“Ontario needs to tax smarter to improve the province’s pros­per­i­ty,” says Roger Mar­tin, Chair of the Insti­tute for Com­pet­i­tive­ness & Pros­per­i­ty. “Rather than focus on high or low tax­es, pol­i­cy­mak­ers need to look at the effects of cur­rent tax pol­i­cy and eval­u­ate their suc­cess in achiev­ing pub­lic pol­i­cy goals. Ontario has great­ly improved its tax sys­tem, but more work must be done to ensure our tax pol­i­cy is equi­table, effi­cient, and effec­tive.”


Smart tax­a­tion

  • Equi­ty: A smart tax­a­tion sys­tem is equi­table, rais­ing rev­enues from those with the great­est abil­i­ty to pay and where it is least like­ly to impose finan­cial hard­ship.
  • Effi­cien­cy: A smart tax­a­tion sys­tem is also effi­cient, lim­it­ing eco­nom­ic dis­tor­tions that accrue from the impo­si­tion of a tax.
  • Effec­tive­ness: A smart tax­a­tion sys­tem is also effec­tive, encour­ag­ing actions that are ben­e­fi­cial for cit­i­zens of a juris­dic­tion and dis­cour­ag­ing those that are not.

Review per­son­al income tax­a­tion cred­its

  • Revise the Basic Per­son­al Allowance. This ben­e­fit is poor­ly tar­get­ed and dis­pro­por­tion­ate­ly ben­e­fits mid­dle and high­er income groups.
  • Con­vert tuition and edu­ca­tion cred­its to grants. These cred­its could be more effec­tive at encour­ag­ing Cana­di­ans to pur­sue high­er edu­ca­tion as stu­dent grants.
  • Review tar­get­ed tax pol­i­cy mea­sures. Review the effec­tive­ness of the Children’s Fit­ness Cred­it and elim­i­nate the Ontario Clean Ener­gy Ben­e­fit.

Re-eval­u­ate busi­ness sup­port mea­sures

  • Pur­sue tax­a­tion neu­tral­i­ty as a guid­ing prin­ci­ple. Indus­try tar­get­ed busi­ness sup­ports reduce the neu­tral­i­ty of cor­po­rate tax­a­tion. Neu­tral­i­ty is an impor­tant objec­tive, because it encour­ages firms to pur­sue invest­ments based on their per­ceived prof­itabil­i­ty rather than the lev­el of busi­ness sup­port.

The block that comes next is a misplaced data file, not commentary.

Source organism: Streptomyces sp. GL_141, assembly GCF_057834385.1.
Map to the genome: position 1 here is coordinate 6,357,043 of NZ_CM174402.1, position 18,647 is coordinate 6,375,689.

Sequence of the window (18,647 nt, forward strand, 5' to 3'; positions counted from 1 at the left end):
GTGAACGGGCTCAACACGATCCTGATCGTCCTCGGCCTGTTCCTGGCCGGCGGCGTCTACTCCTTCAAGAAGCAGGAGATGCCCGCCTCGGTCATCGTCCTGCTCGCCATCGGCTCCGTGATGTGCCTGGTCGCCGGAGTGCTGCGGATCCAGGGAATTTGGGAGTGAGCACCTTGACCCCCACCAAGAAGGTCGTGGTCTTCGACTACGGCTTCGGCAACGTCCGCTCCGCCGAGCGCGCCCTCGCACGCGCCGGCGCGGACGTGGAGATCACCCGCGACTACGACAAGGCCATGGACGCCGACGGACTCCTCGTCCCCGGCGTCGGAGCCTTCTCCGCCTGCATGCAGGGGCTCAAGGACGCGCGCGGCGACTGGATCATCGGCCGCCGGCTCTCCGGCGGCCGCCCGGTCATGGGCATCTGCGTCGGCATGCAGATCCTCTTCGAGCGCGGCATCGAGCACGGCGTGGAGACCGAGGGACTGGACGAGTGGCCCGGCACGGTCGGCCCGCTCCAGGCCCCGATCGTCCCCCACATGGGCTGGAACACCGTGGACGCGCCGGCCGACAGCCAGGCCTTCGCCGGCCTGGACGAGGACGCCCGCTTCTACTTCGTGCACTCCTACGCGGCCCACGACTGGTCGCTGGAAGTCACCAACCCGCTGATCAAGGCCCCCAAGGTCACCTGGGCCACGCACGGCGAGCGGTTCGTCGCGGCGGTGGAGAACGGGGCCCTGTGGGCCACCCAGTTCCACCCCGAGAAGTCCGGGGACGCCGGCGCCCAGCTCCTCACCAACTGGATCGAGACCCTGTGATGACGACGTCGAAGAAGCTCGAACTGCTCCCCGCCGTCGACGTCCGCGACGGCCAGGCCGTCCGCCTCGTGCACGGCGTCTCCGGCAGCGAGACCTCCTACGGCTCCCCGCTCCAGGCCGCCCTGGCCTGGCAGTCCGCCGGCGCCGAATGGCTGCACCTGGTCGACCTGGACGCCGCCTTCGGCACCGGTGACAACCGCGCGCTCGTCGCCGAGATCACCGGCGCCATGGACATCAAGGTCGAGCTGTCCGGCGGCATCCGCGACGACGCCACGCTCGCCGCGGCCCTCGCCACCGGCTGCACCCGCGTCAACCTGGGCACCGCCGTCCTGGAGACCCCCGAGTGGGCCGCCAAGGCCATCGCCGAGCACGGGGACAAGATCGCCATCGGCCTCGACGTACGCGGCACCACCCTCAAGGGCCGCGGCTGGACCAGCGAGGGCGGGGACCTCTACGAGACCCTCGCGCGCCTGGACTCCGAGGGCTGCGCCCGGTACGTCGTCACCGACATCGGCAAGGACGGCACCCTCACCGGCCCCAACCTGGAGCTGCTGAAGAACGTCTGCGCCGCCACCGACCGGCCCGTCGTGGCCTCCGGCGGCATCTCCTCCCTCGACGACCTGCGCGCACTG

• Phase out the small busi­ness deduc­tion. This ben­e­fit cre­ates an eco­nom­ic inef­fi­cien­cy by dis­cour­ag­ing growth beyond the small busi­ness income thresh­old.
  • Imple­ment a cash-flow sys­tem of cor­po­rate tax­a­tion. This would enable the expens­ing of cap­i­tal invest­ments imme­di­ate­ly, which would encour­age cap­i­tal invest­ment.

About the Insti­tute

The Insti­tute for Com­pet­i­tive­ness & Pros­per­i­ty is an inde­pen­dent not-for-prof­it orga­ni­za­tion estab­lished in 2001 to serve as the research arm of Ontario’s Task Force on Com­pet­i­tive­ness, Pro­duc­tiv­i­ty and Eco­nom­ic Progress. The Insti­tute is sup­port­ed by the Ontario Min­istry of Eco­nom­ic Devel­op­ment and Inno­va­tion. Work­ing Papers pub­lished by the Insti­tute are pri­mar­i­ly intend­ed to inform the work of the Task Force. In addi­tion, they are designed to raise pub­lic aware­ness and stim­u­late debate on a range of issues relat­ed to com­pet­i­tive­ness and pros­per­i­ty.


For more infor­ma­tion, con­tact:

Ken McGuf­fin
Man­ag­er, Media Rela­tions
Rot­man School of Man­age­ment
Uni­ver­si­ty of Toron­to
Voice: 416.946.3818